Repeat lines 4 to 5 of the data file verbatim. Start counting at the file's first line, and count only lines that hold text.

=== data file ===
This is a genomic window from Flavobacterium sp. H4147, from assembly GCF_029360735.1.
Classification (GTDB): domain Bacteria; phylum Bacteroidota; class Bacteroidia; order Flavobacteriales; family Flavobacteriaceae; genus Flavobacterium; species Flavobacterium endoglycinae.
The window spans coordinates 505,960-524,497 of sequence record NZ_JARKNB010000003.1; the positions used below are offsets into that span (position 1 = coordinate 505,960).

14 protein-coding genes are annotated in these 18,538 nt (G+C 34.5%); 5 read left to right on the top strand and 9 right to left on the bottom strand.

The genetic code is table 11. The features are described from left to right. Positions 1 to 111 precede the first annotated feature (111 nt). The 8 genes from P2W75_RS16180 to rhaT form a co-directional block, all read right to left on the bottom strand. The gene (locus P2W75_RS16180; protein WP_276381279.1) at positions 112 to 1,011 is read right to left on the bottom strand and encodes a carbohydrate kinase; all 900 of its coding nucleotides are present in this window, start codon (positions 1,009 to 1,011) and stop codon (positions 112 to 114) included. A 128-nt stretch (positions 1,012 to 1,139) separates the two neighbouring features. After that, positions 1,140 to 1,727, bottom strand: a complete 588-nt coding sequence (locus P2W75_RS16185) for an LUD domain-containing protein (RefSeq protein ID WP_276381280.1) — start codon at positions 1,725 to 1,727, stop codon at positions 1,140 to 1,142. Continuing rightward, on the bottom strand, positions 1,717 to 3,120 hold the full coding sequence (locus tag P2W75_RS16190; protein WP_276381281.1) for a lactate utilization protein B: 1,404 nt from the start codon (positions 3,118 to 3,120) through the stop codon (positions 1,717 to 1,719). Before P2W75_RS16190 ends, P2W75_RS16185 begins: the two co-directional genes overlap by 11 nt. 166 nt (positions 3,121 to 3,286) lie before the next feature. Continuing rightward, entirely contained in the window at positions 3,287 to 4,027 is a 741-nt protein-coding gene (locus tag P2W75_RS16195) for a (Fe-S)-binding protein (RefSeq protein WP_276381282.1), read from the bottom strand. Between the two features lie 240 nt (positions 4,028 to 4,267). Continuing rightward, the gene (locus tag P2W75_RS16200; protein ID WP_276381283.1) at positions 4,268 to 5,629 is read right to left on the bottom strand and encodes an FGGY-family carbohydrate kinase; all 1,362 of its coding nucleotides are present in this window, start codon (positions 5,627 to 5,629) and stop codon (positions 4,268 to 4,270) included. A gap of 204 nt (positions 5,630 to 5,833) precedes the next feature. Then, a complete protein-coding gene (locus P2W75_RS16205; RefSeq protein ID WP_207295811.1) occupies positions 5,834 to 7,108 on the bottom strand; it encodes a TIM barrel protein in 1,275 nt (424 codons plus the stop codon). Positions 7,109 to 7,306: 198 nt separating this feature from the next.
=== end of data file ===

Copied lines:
14 protein-coding genes are annotated in these 18,538 nt (G+C 34.5%); 5 read left to right on the top strand and 9 right to left on the bottom strand.

The genetic code is table 11. The features are described from left to right. Positions 1 to 111 precede the first annotated feature (111 nt). The 8 genes from P2W75_RS16180 to rhaT form a co-directional block, all read right to left on the bottom strand. The gene (locus P2W75_RS16180; protein WP_276381279.1) at positions 112 to 1,011 is read right to left on the bottom strand and encodes a carbohydrate kinase; all 900 of its coding nucleotides are present in this window, start codon (positions 1,009 to 1,011) and stop codon (positions 112 to 114) included. A 128-nt stretch (positions 1,012 to 1,139) separates the two neighbouring features. After that, positions 1,140 to 1,727, bottom strand: a complete 588-nt coding sequence (locus P2W75_RS16185) for an LUD domain-containing protein (RefSeq protein ID WP_276381280.1) — start codon at positions 1,725 to 1,727, stop codon at positions 1,140 to 1,142. Continuing rightward, on the bottom strand, positions 1,717 to 3,120 hold the full coding sequence (locus tag P2W75_RS16190; protein WP_276381281.1) for a lactate utilization protein B: 1,404 nt from the start codon (positions 3,118 to 3,120) through the stop codon (positions 1,717 to 1,719). Before P2W75_RS16190 ends, P2W75_RS16185 begins: the two co-directional genes overlap by 11 nt. 166 nt (positions 3,121 to 3,286) lie before the next feature. Continuing rightward, entirely contained in the window at positions 3,287 to 4,027 is a 741-nt protein-coding gene (locus tag P2W75_RS16195) for a (Fe-S)-binding protein (RefSeq protein WP_276381282.1), read from the bottom strand. Between the two features lie 240 nt (positions 4,028 to 4,267). Continuing rightward, the gene (locus tag P2W75_RS16200; protein ID WP_276381283.1) at positions 4,268 to 5,629 is read right to left on the bottom strand and encodes an FGGY-family carbohydrate kinase; all 1,362 of its coding nucleotides are present in this window, start codon (positions 5,627 to 5,629) and stop codon (positions 4,268 to 4,270) included. A gap of 204 nt (positions 5,630 to 5,833) precedes the next feature. Then, a complete protein-coding gene (locus P2W75_RS16205; RefSeq protein ID WP_207295811.1) occupies positions 5,834 to 7,108 on the bottom strand; it encodes a TIM barrel protein in 1,275 nt (424 codons plus the stop codon). Positions 7,109 to 7,306: 198 nt separating this feature from the next.